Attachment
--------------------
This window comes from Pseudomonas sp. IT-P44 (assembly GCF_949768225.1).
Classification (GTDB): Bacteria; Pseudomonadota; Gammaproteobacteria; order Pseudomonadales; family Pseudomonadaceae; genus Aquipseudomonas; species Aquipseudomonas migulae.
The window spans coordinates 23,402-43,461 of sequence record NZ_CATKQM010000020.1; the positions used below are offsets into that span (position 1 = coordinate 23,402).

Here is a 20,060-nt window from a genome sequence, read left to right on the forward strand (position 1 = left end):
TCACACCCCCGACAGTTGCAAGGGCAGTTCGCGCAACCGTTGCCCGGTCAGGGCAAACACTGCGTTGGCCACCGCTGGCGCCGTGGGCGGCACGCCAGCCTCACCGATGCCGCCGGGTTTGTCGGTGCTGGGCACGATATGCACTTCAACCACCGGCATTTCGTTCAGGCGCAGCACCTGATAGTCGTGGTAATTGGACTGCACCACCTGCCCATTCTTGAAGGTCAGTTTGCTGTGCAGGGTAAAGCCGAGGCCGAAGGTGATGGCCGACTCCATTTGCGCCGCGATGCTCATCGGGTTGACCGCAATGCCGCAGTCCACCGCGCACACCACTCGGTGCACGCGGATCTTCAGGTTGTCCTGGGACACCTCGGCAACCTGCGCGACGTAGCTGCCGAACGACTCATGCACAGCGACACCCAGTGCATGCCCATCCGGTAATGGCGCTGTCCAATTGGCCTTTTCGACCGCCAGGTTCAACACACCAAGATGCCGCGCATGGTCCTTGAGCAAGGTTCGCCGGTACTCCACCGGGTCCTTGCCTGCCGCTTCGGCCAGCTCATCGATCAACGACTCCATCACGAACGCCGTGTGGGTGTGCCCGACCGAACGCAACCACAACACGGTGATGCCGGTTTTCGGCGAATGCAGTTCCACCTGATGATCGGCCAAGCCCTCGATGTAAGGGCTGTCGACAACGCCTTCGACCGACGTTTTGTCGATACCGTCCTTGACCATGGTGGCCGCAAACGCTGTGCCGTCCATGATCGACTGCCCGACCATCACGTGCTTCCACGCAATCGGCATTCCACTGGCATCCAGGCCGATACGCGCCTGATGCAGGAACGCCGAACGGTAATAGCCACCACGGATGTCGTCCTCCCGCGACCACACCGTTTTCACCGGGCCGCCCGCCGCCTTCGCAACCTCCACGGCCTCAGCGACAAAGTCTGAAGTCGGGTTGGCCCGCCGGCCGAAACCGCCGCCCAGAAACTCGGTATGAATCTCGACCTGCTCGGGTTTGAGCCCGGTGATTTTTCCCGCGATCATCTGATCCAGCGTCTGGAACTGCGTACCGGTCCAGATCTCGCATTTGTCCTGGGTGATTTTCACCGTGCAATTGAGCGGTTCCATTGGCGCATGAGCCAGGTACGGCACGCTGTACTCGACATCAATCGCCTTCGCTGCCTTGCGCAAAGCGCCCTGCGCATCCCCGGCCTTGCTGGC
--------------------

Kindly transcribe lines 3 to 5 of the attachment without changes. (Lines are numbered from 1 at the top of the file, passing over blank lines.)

The window spans coordinates 23,402-43,461 of sequence record NZ_CATKQM010000020.1; the positions used below are offsets into that span (position 1 = coordinate 23,402).

Here is a 20,060-nt window from a genome sequence, read left to right on the forward strand (position 1 = left end):
TCACACCCCCGACAGTTGCAAGGGCAGTTCGCGCAACCGTTGCCCGGTCAGGGCAAACACTGCGTTGGCCACCGCTGGCGCCGTGGGCGGCACGCCAGCCTCACCGATGCCGCCGGGTTTGTCGGTGCTGGGCACGATATGCACTTCAACCACCGGCATTTCGTTCAGGCGCAGCACCTGATAGTCGTGGTAATTGGACTGCACCACCTGCCCATTCTTGAAGGTCAGTTTGCTGTGCAGGGTAAAGCCGAGGCCGAAGGTGATGGCCGACTCCATTTGCGCCGCGATGCTCATCGGGTTGACCGCAATGCCGCAGTCCACCGCGCACACCACTCGGTGCACGCGGATCTTCAGGTTGTCCTGGGACACCTCGGCAACCTGCGCGACGTAGCTGCCGAACGACTCATGCACAGCGACACCCAGTGCATGCCCATCCGGTAATGGCGCTGTCCAATTGGCCTTTTCGACCGCCAGGTTCAACACACCAAGATGCCGCGCATGGTCCTTGAGCAAGGTTCGCCGGTACTCCACCGGGTCCTTGCCTGCCGCTTCGGCCAGCTCATCGATCAACGACTCCATCACGAACGCCGTGTGGGTGTGCCCGACCGAACGCAACCACAACACGGTGATGCCGGTTTTCGGCGAATGCAGTTCCACCTGATGATCGGCCAAGCCCTCGATGTAAGGGCTGTCGACAACGCCTTCGACCGACGTTTTGTCGATACCGTCCTTGACCATGGTGGCCGCAAACGCTGTGCCGTCCATGATCGACTGCCCGACCATCACGTGCTTCCACGCAATCGGCATTCCACTGGCATCCAGGCCGATACGCGCCTGATGCAGGAACGCCGAACGGTAATAGCCACCACGGATGTCGTCCTCCCGCGACCACACCGTTTTCACCGGGCCGCCCGCCGCCTTCGCAACCTCCACGGCCTCAGCGACAAAGTCTGAAGTCGGGTTGGCCCGCCGGCCGAAACCGCCGCCCAGAAACTCGGTATGAATCTCGACCTGCTCGGGTTTGAGCCCGGTGATTTTTCCCGCGATCATCTGATCCAGCGTCTGGAACTGCGTACCGGTCCAGATCTCGCATTTGTCCTGGGTGATTTTCACCGTGCAATTGAGCGGTTCCATTGGCGCATGAGCCAGGTACGGCACGCTGTACTCGACATCAATCGCCTTCGCTGCCTTGCGCAAAGCGCCCTGCGCATCCCCGGCCTTGCTGGC